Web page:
Dog bloat may present as a digestive disorder with affected dogs showing symptoms of a distended abdomen, anxiety and unsuccessful attempts to vomit. When dogs present with these symptoms, it’s important to head to the closest animal emergency center because of the risk for GDV.
What is GDV?
GDV is an acronym that stands for “Gastric Dilatation Volvulus,” another name for bloat. Gastric dilatation is technically an accumulation of gas and fluid in a dog’s stomach. The term volvulus refers to the stomach twisting from 180 degrees up to 360 degrees or more. Volvulus is often a complication of a distended abdomen. With the digestive system twisted, the affected dog is unable to vomit or belch and the food is unable to make its way to the intestines.
Because of the gas and fluid entrapped in the stomach, the abdomen will distend due to fermentation. When blood supply is cut off, the stomach walls become subject to necrosis. A series of complications may then arise that can very likely lead to death. Such complications may consist of cardiac arrhythmia, stomach perforation, stomach necrosis, peritonitis, collapse and death.
Which Dogs are Predisposed?
Dogs predisposed to bloat are deep-chested breeds such as great danes, German shephards, Labrador retrievers, Weimareners, Saint Bernards, boxers, etc. Typically the age of onset is middle aged to older dogs. However, bloat can generally appear at any age and sometimes, even in smaller breeds.
What Causes Bloat?
Causes of bloat may be unclear. Many times an exact cause may not be found; however, some common patterns have been observed. Below are some common causes of bloat. Generally dogs affected by bloat:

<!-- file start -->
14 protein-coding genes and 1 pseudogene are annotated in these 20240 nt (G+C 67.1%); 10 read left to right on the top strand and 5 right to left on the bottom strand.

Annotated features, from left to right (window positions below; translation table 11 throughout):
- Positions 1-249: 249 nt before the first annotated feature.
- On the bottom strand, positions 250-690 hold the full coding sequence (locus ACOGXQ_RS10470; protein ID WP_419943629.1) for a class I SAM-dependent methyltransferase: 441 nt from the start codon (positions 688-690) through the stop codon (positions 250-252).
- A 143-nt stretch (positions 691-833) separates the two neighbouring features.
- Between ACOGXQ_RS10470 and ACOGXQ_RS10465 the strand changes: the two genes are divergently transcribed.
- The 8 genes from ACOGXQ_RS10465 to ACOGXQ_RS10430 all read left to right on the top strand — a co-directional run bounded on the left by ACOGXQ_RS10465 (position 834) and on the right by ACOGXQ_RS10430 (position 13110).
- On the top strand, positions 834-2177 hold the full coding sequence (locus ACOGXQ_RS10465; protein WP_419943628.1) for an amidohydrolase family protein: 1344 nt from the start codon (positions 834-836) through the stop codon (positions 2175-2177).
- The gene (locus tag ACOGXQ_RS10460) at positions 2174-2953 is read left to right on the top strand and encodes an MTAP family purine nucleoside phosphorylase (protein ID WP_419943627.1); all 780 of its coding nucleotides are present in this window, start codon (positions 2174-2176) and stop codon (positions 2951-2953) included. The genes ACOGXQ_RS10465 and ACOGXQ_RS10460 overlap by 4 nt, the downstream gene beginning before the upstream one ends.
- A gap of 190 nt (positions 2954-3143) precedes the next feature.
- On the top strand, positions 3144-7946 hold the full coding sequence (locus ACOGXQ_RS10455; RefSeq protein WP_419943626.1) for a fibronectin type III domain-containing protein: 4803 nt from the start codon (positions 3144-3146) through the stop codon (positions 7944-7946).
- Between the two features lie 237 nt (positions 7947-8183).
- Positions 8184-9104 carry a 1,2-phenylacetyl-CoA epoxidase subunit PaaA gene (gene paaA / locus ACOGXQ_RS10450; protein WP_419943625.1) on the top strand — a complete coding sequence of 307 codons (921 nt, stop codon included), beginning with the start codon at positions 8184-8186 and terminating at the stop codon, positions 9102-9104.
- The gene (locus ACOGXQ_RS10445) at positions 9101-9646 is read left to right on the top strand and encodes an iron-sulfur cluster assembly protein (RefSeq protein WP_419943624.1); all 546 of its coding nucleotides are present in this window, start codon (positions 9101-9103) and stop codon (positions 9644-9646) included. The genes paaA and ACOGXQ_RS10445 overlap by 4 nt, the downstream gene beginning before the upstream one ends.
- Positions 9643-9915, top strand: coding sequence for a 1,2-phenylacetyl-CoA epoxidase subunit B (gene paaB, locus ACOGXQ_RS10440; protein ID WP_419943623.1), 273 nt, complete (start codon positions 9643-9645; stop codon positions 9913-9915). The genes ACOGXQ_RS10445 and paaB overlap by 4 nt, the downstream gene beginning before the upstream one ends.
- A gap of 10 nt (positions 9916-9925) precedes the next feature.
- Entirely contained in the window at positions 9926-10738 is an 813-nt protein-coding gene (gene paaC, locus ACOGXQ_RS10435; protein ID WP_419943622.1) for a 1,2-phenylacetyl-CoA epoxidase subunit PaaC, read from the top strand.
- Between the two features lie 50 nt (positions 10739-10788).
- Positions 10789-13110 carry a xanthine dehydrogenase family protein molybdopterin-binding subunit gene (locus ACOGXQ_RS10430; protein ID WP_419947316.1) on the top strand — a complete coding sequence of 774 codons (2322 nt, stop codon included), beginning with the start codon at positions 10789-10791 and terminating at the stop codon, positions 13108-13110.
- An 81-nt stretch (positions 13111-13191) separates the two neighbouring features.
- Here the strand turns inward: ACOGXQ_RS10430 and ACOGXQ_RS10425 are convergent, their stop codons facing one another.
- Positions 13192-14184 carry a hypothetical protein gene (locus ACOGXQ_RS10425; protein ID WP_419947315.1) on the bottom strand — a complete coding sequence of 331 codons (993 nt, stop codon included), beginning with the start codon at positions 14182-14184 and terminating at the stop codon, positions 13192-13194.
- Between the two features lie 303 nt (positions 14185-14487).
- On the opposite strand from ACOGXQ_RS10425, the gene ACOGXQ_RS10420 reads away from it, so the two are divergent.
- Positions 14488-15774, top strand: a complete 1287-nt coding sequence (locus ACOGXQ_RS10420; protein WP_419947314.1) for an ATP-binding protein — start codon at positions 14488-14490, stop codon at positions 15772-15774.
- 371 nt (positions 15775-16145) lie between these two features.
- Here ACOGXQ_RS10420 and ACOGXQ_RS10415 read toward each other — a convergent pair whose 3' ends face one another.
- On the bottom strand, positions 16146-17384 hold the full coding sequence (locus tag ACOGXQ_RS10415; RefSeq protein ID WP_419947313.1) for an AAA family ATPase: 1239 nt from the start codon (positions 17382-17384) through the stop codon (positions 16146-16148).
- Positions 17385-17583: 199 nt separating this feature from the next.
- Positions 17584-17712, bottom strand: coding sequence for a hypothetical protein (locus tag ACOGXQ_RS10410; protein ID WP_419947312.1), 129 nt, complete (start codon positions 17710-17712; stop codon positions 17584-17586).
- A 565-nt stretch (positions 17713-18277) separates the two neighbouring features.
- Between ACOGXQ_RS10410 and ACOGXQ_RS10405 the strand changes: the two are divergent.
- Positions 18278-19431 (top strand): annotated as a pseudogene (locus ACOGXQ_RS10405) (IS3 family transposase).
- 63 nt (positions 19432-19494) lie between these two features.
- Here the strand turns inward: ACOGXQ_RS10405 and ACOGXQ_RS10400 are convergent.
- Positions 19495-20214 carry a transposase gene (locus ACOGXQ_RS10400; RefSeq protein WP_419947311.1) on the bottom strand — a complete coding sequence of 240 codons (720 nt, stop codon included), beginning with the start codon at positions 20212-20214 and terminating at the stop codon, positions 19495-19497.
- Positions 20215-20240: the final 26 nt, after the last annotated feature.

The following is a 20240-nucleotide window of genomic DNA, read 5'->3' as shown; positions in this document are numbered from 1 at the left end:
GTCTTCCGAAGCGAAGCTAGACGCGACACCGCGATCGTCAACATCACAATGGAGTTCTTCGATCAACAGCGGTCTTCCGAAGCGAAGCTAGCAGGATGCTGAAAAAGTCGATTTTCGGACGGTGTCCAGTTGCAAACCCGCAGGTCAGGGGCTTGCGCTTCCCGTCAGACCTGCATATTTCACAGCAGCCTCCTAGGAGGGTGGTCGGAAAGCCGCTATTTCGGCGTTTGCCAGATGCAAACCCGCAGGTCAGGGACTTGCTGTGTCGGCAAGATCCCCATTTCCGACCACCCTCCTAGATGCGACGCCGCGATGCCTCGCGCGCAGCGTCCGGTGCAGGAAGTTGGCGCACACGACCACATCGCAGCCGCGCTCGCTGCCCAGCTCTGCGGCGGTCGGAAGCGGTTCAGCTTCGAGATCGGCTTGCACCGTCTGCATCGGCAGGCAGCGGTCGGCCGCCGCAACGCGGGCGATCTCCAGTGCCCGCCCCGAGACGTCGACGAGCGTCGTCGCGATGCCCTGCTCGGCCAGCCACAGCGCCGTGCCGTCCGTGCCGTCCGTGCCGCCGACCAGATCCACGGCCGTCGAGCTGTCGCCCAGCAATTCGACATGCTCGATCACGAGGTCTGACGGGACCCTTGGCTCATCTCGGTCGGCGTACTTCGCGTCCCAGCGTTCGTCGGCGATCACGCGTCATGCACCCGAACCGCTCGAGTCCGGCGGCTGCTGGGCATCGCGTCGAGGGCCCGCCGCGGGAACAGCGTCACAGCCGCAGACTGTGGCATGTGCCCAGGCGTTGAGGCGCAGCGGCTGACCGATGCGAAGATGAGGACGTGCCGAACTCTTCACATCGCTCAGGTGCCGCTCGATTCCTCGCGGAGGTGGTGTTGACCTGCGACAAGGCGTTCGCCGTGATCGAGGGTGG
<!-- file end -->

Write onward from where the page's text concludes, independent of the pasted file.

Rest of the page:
- Have eaten a large meal
- Have exercised vigorously prior to a meal
- Have exercised vigorously after a meal
- Have drunk a large amount of water after a meal
- Have eaten too fast swallowing a lot of air
Hereditary factors may be a cause as well, since dogs with a specific conformation of deep, narrow chests are more prone to bloat. Also dogs that are fed only once a day may be predisposed and so are dogs that have a nervous temperament.
What are the Symptoms of Bloat?
A dog affected by bloat will typically exhibit the following symptoms:
- Inability to vomit
- Distended abdomen
- Painful abdomen
A dog may assume a hunched up position and may whine from pain upon pressing on his abdomen. Should you thump on the abdomen very likely you will hear a hollow noise. As the condition progresses the dog may exhibit symptoms of impending shock such as:
- Pale gums
- Delayed capillary refill time
- Weakened pulse
- Labored breathing
- Possible Death
In case of torsion, emergency surgery will often be required. Often, the veterinarian will also suture the stomach wall to the abdominal wall to prevent a future torsion from happening, a surgery known as “gastropexy.” Complications such as disseminated intravascular coagulation are treated with heparin. An IV catheter is placed for dogs in shock to provide fluids and stabilize the dog.
Usually dogs that have had an episode of bloat unfortunately have high chances of having repeated episodes. By following some guidelines, these episodes may be lessened. However, owners should always have a watchful eye for symptoms suggesting bloat. Here are some important guidelines for your dog:
- Avoid feeding only one meal, rather divide the daily ration into 3 meals well spaced apart
- Avoid vigorous exercise after meals
- Avoid too much excitement after meals
- Avoid access to water 1 hour prior meals
- Avoid access to water for 2 hours after meals
- Avoid your dog from drinking too much at once
- Avoid your dog from eating too fast
- Avoid abrupt diet changes
- Avoid kibble that lists fat in the first four main ingredients
- Avoid foods with citric acid
Bloat is a life threatening emergency that should not be underestimated. Now that you are aware of the key symptoms, you know what to watch for if you own a deep chested breed. Because time is of the essence, do not delay veterinary attention, generally, the quicker your dog sees the vet the better the prognosis.
Dog Owner’s Home Veterinary Handbook 4th Edition Debra Eldredge DVM, Liisa Carlson DVM, Delbert Carlson DVM, James Giffin MD